During 2009 and 2010, construction sites in Helsinki area began to have plywood walls around them, to make the city look nicer. These plywood walls, again, drew the attention of visually oriented people. The question arose: what could they be used for?
Helsinki’s policy has been very strict for polishing graffiti and other street art, illegally made, immediately away off its surfaces when it appears. While, this has made the environment more pleasant in many ways, the city still lacks the visual multidimensionality and existence of different visual voices and styles, that strong street art culture can bring to a cityspace.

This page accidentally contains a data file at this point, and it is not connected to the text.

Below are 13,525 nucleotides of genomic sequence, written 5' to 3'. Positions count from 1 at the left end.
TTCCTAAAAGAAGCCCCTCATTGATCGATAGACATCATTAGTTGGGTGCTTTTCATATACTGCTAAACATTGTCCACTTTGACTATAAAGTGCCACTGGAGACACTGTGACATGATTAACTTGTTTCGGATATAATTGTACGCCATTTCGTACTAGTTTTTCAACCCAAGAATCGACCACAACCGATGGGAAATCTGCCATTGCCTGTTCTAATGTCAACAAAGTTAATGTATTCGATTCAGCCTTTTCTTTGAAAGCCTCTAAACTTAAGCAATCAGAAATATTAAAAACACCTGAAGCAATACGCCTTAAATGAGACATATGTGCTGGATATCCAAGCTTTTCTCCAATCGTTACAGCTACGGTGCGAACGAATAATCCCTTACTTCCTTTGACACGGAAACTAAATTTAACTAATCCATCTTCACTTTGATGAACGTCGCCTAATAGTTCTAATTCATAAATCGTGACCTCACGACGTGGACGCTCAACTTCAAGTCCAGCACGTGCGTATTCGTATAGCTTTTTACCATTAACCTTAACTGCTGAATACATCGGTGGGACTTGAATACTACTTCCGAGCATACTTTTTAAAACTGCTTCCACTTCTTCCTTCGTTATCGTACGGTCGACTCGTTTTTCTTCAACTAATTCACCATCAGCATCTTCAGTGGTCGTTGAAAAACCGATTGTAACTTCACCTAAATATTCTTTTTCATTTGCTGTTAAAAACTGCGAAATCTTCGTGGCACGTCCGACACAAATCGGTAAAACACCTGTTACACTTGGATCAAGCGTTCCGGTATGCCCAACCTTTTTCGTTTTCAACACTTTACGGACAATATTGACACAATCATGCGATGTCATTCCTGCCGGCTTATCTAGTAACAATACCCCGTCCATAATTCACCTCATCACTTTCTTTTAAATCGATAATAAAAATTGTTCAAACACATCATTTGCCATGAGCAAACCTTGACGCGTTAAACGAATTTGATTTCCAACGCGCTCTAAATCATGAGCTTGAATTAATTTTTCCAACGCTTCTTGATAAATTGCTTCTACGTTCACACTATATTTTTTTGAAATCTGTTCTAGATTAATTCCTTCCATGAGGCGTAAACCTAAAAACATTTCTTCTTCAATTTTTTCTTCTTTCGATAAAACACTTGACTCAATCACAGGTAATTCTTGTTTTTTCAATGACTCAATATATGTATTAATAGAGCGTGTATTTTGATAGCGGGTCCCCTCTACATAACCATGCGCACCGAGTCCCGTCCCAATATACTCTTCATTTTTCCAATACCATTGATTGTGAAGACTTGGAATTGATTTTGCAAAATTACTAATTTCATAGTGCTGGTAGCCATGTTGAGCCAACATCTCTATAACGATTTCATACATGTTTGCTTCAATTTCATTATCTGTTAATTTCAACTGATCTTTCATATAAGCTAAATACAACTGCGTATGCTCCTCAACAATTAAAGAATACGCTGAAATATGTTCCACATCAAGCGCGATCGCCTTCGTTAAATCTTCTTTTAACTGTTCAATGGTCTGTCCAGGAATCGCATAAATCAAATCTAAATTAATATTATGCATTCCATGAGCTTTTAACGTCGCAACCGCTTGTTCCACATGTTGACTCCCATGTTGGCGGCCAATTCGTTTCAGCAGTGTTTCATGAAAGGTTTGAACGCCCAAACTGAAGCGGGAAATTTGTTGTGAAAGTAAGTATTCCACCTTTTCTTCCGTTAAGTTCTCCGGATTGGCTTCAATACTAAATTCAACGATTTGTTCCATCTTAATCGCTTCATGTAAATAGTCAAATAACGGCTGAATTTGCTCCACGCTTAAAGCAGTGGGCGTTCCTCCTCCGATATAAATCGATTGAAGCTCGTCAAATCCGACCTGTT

Multicoloured dreams is a voice for developing creative visual culture in public space, but not illegally and by damaging property. Instead of demanding these walls to be opened to all possible visual markings, a procedure that can be accepted by all parties, including city authorities and owners of the construction sites, was developed. Permission for use of each wall are sought from both of these parties, and artists are first asked to make a sketch of their work, before implementation on the wall.
Although less free than usual street art culture, it is still hoped for that Multicoloured Dreams can inspire many kinds of artists into thinking about novel and inspiring ways of using public space.